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Choosing between pension annuities or lump sums

Being laid off in Texas can cause a person to fret about providing for one's self in the future. For example, if you possess a retirement pension at your job, one of your concerns may be whether you can maintain that pension or if you can at least collect on the assets from it. Thanks to the Employee Retirement Income Security Act of 1974 (ERISA), basic protections for your pension are in place, although whether you can cash out your pension or maintain is still up to the employer who first set up your pension.

According to Findlaw, ERISA sets minimum standards for employers who choose to offer pensions to employees. Pensions are not required under federal law, but employers who offer them must state how long an employee can work at a job before the worker has a non-forfeitable interest in his or her pension. What ERISA does not state, however, is whether a plan can be paid out in a lump sum if the worker leaves the job or if the workplace goes bankrupt or is shut down. A worker may receive a lump sum if the pension plan specifically calls for it and if the worker has met the requirements under the plan.

In the event your pension does offer you a choice between an annuity and a lump sum, the Pension Benefit Guaranty Corporation (PBGC) website offers some important advice for how to choose between the two. With an annuity, you will maintain a steady flow of income for the remainder of your life, plus you will have income available to help a spouse or other relative. However, if you suffer from poor health, an annuity might not be enough to pay medical bills, plus your annuity might not pay benefits to surviving relatives when you pass away.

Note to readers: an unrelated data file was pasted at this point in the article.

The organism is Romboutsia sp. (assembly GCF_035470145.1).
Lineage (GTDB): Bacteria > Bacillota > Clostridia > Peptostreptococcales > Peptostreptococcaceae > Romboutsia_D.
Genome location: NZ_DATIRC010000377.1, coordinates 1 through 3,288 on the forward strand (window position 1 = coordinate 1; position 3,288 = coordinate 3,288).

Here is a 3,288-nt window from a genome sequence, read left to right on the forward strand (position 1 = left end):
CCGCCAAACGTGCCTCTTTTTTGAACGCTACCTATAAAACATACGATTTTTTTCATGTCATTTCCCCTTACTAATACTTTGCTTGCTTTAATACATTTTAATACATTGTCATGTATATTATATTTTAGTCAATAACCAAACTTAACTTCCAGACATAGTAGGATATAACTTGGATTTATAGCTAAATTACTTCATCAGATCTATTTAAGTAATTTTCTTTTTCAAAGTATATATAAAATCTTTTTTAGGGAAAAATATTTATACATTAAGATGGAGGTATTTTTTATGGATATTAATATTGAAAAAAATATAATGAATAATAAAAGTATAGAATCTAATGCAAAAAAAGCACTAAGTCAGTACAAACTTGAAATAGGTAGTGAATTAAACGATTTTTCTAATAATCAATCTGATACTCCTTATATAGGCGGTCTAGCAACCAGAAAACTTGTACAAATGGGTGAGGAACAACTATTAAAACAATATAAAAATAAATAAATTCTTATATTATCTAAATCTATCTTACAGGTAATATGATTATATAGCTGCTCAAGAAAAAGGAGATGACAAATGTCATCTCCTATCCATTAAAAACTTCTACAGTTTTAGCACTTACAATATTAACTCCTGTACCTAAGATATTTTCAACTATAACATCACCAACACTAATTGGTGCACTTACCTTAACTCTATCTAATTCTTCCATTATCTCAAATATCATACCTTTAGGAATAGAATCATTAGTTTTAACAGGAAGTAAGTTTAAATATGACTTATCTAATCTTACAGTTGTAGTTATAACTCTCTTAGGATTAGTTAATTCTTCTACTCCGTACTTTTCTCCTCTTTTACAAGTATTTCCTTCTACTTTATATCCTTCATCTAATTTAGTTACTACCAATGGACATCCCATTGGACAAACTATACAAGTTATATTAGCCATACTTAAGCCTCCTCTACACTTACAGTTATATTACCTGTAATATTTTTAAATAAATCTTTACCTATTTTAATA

A lump sum also offers its share of benefits and drawbacks. By accepting the entire pension up front, you possess more money to pay off large bills and debts. You also have greater flexibility in passing a lump sum on to relatives or survivors. You can put the money away in a trust, or state that your relatives should inherit the money in a will. However, you may also end up spending all of the money and have nothing left for future years. And without an income derived from an annuity, you will have to determine if your living standards are fine without that steady income.

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Jon Michael Smith Attorney

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